Diversity of western pacific Back-arc Basins invertebrates reevaluated through a barcode approach – Results on decapods and polychaetes

Ambre Chabert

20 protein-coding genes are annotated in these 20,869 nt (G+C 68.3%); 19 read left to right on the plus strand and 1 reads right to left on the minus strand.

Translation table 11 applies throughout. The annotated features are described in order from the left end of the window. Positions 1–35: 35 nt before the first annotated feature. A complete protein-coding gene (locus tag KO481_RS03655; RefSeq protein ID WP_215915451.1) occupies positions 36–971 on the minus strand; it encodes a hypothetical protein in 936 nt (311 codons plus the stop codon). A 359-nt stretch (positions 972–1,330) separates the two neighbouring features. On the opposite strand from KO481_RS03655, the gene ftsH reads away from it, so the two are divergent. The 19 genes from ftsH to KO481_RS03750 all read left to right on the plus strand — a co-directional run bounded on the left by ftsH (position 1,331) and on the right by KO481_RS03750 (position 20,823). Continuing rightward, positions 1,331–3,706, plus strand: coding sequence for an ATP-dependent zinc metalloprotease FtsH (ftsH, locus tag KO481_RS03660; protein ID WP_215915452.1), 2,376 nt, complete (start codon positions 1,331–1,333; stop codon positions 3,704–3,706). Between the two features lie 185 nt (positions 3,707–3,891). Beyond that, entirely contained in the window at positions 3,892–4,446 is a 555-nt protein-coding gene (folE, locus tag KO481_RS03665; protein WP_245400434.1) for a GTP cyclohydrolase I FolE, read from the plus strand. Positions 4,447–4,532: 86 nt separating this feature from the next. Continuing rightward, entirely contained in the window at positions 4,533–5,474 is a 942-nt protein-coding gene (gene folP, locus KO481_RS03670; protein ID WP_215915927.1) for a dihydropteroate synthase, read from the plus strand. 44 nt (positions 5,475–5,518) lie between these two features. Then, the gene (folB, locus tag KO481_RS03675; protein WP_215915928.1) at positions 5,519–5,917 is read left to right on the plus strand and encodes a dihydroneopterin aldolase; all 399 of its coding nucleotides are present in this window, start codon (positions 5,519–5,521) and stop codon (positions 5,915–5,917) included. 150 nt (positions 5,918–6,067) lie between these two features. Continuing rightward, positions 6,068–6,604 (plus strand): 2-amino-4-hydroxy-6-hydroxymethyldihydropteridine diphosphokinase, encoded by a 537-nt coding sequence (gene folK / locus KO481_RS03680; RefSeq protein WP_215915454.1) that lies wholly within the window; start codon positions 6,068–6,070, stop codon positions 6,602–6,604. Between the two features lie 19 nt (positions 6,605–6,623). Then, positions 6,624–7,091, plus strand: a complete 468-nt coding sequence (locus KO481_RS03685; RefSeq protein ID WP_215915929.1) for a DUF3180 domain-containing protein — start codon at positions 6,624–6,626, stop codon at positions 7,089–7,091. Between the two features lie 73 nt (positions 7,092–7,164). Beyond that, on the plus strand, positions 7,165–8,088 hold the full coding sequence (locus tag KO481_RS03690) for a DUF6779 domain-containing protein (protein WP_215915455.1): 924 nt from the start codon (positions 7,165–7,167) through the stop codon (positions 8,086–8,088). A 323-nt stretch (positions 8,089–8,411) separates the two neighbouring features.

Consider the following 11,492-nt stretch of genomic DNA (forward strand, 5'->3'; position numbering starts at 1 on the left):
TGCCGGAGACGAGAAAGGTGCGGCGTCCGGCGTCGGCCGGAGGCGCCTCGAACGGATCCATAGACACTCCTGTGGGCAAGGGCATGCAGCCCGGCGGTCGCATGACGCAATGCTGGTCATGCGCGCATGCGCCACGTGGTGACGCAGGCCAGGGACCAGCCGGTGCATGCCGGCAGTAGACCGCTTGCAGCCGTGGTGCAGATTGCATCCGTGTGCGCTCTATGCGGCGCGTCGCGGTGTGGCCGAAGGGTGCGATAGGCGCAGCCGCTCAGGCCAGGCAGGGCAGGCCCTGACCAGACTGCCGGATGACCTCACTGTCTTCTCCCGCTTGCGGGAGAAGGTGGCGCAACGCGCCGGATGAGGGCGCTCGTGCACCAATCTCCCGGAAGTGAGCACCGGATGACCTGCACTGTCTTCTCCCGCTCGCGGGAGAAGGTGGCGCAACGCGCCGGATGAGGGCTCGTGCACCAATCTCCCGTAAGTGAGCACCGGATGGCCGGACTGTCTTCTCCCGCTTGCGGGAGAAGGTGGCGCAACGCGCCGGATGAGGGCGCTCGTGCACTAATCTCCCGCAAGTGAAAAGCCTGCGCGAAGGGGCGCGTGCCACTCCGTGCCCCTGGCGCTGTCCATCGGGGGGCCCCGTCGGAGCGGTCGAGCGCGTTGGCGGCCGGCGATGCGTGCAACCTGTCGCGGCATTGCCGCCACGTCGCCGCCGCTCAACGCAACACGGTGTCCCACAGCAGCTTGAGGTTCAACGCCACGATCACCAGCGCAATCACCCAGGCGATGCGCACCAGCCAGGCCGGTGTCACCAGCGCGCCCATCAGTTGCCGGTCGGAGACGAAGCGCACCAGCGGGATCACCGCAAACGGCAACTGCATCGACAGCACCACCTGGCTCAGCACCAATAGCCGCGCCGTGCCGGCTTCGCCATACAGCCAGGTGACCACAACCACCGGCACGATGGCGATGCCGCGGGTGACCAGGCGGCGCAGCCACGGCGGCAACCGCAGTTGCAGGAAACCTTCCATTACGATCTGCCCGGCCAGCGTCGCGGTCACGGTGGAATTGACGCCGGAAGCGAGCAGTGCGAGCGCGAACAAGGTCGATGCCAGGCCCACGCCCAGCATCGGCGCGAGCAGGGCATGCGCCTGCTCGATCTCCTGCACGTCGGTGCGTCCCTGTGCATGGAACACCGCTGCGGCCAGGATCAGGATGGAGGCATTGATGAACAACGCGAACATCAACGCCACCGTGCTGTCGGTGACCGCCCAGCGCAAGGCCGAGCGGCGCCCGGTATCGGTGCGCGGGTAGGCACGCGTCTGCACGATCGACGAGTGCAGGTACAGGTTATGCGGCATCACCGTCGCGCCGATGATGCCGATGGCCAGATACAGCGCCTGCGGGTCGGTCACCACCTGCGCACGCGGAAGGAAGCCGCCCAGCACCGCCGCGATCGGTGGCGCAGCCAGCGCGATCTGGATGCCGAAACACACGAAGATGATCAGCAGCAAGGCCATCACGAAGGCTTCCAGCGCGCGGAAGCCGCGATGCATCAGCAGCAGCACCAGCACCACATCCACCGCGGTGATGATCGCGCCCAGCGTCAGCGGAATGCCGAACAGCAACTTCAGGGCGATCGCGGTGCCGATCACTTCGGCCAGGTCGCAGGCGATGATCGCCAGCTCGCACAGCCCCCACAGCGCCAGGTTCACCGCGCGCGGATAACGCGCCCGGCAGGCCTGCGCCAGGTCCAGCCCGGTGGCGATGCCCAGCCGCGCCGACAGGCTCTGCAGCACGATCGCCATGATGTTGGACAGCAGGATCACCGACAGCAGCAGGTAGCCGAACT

Endemic communities inhabit the vicinity of hydrothermal vents, where hot fluids laden with minerals exit the seafloor. Based on earlier morphological studies, Southwestern Pacific vents seem to present high connectivity, although dispersal barriers and directionality could impair gene flow. Mining exploitation might also participate in the gene flow reduction in the coming years, highlighting the need for before impact studies. This study objectives were to estimate the genetic diversity within five vent fields spanning nearly 5000 km and establish their connectivity, with a focus on the shrimp Alvinocarididae and scale worm Polynoidae families. Sequences obtained from the cytochrome c oxidase I (COI) gene allowed us to describe genetic diversity and gene flow between the Manus, Woodlark, North Fiji, and Lau Basins and the Futuna volcanic arc. The distribution of the 101 species identified emphasizes that hydrological, physical, and biological factors must be considered together to estimate dispersal potential. High connectivity was observed between the Manus and Woodlark Basins, on one hand and the North Fiji and Lau Basins on the other hand. The Manus Basin presented high levels of diversity and endemism. Nautilocaris saintlaurentae and Branchipolynoe tjiasmantoi had panmictic populations within the studied area. In contrast, Rimicaris variabilis presented genetic differentiation with at least four cryptic species. All species have undergone bottlenecks triggered by glaciation events, followed by population expansion.